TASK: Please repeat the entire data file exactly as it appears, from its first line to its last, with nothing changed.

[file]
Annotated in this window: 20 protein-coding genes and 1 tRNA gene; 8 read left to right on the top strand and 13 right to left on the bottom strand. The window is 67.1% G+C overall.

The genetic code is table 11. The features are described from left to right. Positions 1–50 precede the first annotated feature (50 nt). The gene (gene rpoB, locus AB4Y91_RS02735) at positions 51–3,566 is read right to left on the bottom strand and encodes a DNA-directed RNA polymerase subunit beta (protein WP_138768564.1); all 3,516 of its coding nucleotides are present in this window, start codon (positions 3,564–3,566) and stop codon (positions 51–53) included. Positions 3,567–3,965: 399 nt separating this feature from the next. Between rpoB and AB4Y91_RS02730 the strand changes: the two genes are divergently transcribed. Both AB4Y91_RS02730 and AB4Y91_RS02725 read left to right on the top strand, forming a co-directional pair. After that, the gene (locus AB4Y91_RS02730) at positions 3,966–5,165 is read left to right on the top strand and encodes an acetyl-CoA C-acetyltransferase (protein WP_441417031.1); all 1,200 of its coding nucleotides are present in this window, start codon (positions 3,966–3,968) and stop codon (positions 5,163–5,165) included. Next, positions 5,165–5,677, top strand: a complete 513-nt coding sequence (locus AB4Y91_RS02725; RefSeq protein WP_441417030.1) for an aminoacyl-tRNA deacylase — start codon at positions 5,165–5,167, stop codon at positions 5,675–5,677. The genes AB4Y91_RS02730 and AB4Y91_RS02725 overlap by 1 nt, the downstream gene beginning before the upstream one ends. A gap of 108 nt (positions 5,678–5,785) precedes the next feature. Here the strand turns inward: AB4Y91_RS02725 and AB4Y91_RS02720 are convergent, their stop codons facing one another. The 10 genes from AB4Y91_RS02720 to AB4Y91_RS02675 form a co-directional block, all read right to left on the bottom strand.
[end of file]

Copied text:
Annotated in this window: 20 protein-coding genes and 1 tRNA gene; 8 read left to right on the top strand and 13 right to left on the bottom strand. The window is 67.1% G+C overall.

The genetic code is table 11. The features are described from left to right. Positions 1–50 precede the first annotated feature (50 nt). The gene (gene rpoB, locus AB4Y91_RS02735) at positions 51–3,566 is read right to left on the bottom strand and encodes a DNA-directed RNA polymerase subunit beta (protein WP_138768564.1); all 3,516 of its coding nucleotides are present in this window, start codon (positions 3,564–3,566) and stop codon (positions 51–53) included. Positions 3,567–3,965: 399 nt separating this feature from the next. Between rpoB and AB4Y91_RS02730 the strand changes: the two genes are divergently transcribed. Both AB4Y91_RS02730 and AB4Y91_RS02725 read left to right on the top strand, forming a co-directional pair. After that, the gene (locus AB4Y91_RS02730) at positions 3,966–5,165 is read left to right on the top strand and encodes an acetyl-CoA C-acetyltransferase (protein WP_441417031.1); all 1,200 of its coding nucleotides are present in this window, start codon (positions 3,966–3,968) and stop codon (positions 5,163–5,165) included. Next, positions 5,165–5,677, top strand: a complete 513-nt coding sequence (locus AB4Y91_RS02725; RefSeq protein WP_441417030.1) for an aminoacyl-tRNA deacylase — start codon at positions 5,165–5,167, stop codon at positions 5,675–5,677. The genes AB4Y91_RS02730 and AB4Y91_RS02725 overlap by 1 nt, the downstream gene beginning before the upstream one ends. A gap of 108 nt (positions 5,678–5,785) precedes the next feature. Here the strand turns inward: AB4Y91_RS02725 and AB4Y91_RS02720 are convergent, their stop codons facing one another. The 10 genes from AB4Y91_RS02720 to AB4Y91_RS02675 form a co-directional block, all read right to left on the bottom strand.